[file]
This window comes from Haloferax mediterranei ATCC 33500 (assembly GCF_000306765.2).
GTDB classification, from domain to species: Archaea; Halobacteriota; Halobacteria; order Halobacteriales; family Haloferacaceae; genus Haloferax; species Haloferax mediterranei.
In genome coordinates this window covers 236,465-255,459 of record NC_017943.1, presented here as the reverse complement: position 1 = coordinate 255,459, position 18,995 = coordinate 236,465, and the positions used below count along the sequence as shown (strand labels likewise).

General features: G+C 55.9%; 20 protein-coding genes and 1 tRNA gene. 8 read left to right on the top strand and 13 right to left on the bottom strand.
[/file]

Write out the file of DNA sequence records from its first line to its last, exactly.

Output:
This window comes from Haloferax mediterranei ATCC 33500 (assembly GCF_000306765.2).
GTDB classification, from domain to species: Archaea; Halobacteriota; Halobacteria; order Halobacteriales; family Haloferacaceae; genus Haloferax; species Haloferax mediterranei.
In genome coordinates this window covers 236,465-255,459 of record NC_017943.1, presented here as the reverse complement: position 1 = coordinate 255,459, position 18,995 = coordinate 236,465, and the positions used below count along the sequence as shown (strand labels likewise).

General features: G+C 55.9%; 20 protein-coding genes and 1 tRNA gene. 8 read left to right on the top strand and 13 right to left on the bottom strand.